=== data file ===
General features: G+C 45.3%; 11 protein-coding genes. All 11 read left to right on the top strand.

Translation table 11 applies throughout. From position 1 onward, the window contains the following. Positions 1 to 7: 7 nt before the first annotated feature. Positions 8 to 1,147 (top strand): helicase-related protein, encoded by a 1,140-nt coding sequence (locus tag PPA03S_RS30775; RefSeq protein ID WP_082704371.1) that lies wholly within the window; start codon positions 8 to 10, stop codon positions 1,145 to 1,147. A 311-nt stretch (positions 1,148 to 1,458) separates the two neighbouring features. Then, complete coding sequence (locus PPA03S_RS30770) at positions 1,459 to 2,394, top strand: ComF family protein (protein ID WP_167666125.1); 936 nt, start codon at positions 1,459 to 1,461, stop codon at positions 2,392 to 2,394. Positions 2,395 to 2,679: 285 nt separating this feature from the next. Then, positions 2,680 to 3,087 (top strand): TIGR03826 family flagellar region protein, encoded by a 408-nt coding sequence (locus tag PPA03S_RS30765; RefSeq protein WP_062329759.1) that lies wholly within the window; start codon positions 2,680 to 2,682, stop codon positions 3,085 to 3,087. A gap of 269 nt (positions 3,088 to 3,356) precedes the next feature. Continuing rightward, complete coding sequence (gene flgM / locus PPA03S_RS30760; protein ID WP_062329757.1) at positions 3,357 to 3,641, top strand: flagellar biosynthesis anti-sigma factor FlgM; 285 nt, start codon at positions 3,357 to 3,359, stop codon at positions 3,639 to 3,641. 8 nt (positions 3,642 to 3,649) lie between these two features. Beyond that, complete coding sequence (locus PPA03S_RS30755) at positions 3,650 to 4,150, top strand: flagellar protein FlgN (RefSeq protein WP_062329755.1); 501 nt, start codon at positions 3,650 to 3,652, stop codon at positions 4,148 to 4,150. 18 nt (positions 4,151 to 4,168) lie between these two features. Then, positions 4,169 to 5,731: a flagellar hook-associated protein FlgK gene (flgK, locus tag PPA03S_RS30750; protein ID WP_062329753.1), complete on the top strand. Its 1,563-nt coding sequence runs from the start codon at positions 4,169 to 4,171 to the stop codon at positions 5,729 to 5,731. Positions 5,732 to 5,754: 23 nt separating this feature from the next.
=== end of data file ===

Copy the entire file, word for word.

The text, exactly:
General features: G+C 45.3%; 11 protein-coding genes. All 11 read left to right on the top strand.

Translation table 11 applies throughout. From position 1 onward, the window contains the following. Positions 1 to 7: 7 nt before the first annotated feature. Positions 8 to 1,147 (top strand): helicase-related protein, encoded by a 1,140-nt coding sequence (locus tag PPA03S_RS30775; RefSeq protein ID WP_082704371.1) that lies wholly within the window; start codon positions 8 to 10, stop codon positions 1,145 to 1,147. A 311-nt stretch (positions 1,148 to 1,458) separates the two neighbouring features. Then, complete coding sequence (locus PPA03S_RS30770) at positions 1,459 to 2,394, top strand: ComF family protein (protein ID WP_167666125.1); 936 nt, start codon at positions 1,459 to 1,461, stop codon at positions 2,392 to 2,394. Positions 2,395 to 2,679: 285 nt separating this feature from the next. Then, positions 2,680 to 3,087 (top strand): TIGR03826 family flagellar region protein, encoded by a 408-nt coding sequence (locus tag PPA03S_RS30765; RefSeq protein WP_062329759.1) that lies wholly within the window; start codon positions 2,680 to 2,682, stop codon positions 3,085 to 3,087. A gap of 269 nt (positions 3,088 to 3,356) precedes the next feature. Continuing rightward, complete coding sequence (gene flgM / locus PPA03S_RS30760; protein ID WP_062329757.1) at positions 3,357 to 3,641, top strand: flagellar biosynthesis anti-sigma factor FlgM; 285 nt, start codon at positions 3,357 to 3,359, stop codon at positions 3,639 to 3,641. 8 nt (positions 3,642 to 3,649) lie between these two features. Beyond that, complete coding sequence (locus PPA03S_RS30755) at positions 3,650 to 4,150, top strand: flagellar protein FlgN (RefSeq protein WP_062329755.1); 501 nt, start codon at positions 3,650 to 3,652, stop codon at positions 4,148 to 4,150. 18 nt (positions 4,151 to 4,168) lie between these two features. Then, positions 4,169 to 5,731: a flagellar hook-associated protein FlgK gene (flgK, locus tag PPA03S_RS30750; protein ID WP_062329753.1), complete on the top strand. Its 1,563-nt coding sequence runs from the start codon at positions 4,169 to 4,171 to the stop codon at positions 5,729 to 5,731. Positions 5,732 to 5,754: 23 nt separating this feature from the next.